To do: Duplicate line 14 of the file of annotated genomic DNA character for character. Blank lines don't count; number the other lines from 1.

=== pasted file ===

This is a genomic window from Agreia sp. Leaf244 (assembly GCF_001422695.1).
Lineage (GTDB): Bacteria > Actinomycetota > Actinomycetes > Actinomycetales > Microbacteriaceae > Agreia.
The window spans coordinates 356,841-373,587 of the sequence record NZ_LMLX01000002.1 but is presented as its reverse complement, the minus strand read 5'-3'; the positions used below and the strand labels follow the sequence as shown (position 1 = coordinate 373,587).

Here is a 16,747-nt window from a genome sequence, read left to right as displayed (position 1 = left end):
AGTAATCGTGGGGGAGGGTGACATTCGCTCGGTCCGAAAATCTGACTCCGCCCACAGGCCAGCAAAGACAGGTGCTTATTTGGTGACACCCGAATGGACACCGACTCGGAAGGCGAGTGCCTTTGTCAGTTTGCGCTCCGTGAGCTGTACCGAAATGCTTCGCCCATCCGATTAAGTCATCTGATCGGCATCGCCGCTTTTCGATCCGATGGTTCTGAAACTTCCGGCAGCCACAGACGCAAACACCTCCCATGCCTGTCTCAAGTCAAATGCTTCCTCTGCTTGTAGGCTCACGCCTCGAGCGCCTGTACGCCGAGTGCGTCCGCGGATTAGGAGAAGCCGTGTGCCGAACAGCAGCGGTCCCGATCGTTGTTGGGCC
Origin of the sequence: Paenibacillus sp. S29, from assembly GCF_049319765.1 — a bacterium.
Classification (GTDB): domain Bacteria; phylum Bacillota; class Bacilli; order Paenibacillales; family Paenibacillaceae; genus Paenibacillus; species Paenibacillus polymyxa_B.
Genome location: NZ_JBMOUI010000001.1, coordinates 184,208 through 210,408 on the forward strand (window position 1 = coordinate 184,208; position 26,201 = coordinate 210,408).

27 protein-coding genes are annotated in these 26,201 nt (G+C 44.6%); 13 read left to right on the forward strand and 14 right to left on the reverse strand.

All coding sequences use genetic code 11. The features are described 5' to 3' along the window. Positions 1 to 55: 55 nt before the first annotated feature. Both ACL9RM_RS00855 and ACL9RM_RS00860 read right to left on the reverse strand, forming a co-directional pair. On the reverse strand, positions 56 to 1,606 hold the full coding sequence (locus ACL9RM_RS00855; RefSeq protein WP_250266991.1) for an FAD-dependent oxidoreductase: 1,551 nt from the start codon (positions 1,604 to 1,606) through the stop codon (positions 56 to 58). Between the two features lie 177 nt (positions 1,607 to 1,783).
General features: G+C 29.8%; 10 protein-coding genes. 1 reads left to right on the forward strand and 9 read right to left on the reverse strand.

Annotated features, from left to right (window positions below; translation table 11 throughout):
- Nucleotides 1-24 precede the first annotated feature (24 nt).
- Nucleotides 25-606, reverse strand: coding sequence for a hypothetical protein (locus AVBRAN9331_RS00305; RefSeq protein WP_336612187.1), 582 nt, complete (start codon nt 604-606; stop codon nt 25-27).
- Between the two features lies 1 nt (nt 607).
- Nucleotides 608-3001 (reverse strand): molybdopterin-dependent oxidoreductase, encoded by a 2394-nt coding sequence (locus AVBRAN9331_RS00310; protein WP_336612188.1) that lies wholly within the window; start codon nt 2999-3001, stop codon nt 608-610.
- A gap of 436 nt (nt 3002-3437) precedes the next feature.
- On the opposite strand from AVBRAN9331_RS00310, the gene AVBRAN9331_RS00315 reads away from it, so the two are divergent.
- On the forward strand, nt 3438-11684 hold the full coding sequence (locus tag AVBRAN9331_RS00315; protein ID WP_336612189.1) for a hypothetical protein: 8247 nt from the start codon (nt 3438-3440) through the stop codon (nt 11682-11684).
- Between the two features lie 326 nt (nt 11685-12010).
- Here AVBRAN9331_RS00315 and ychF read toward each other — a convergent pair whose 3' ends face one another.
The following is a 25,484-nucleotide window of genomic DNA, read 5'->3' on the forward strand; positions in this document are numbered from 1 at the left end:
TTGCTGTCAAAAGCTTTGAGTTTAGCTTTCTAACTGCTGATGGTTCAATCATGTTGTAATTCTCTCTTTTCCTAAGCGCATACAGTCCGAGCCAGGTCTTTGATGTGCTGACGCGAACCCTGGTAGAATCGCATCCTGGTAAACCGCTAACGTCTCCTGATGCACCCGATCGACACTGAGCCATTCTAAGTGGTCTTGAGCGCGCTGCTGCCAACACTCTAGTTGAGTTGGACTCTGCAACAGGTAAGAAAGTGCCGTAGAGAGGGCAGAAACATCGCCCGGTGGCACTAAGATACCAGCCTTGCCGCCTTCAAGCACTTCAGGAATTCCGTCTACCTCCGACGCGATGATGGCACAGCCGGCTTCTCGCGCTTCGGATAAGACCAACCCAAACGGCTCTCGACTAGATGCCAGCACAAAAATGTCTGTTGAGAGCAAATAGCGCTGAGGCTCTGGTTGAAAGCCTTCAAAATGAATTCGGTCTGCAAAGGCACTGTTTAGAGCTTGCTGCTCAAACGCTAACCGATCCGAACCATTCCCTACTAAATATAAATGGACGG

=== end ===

- Nucleotides 25-606, reverse strand: coding sequence for a hypothetical protein (locus AVBRAN9331_RS00305; RefSeq protein WP_336612187.1), 582 nt, complete (start codon nt 604-606; stop codon nt 25-27).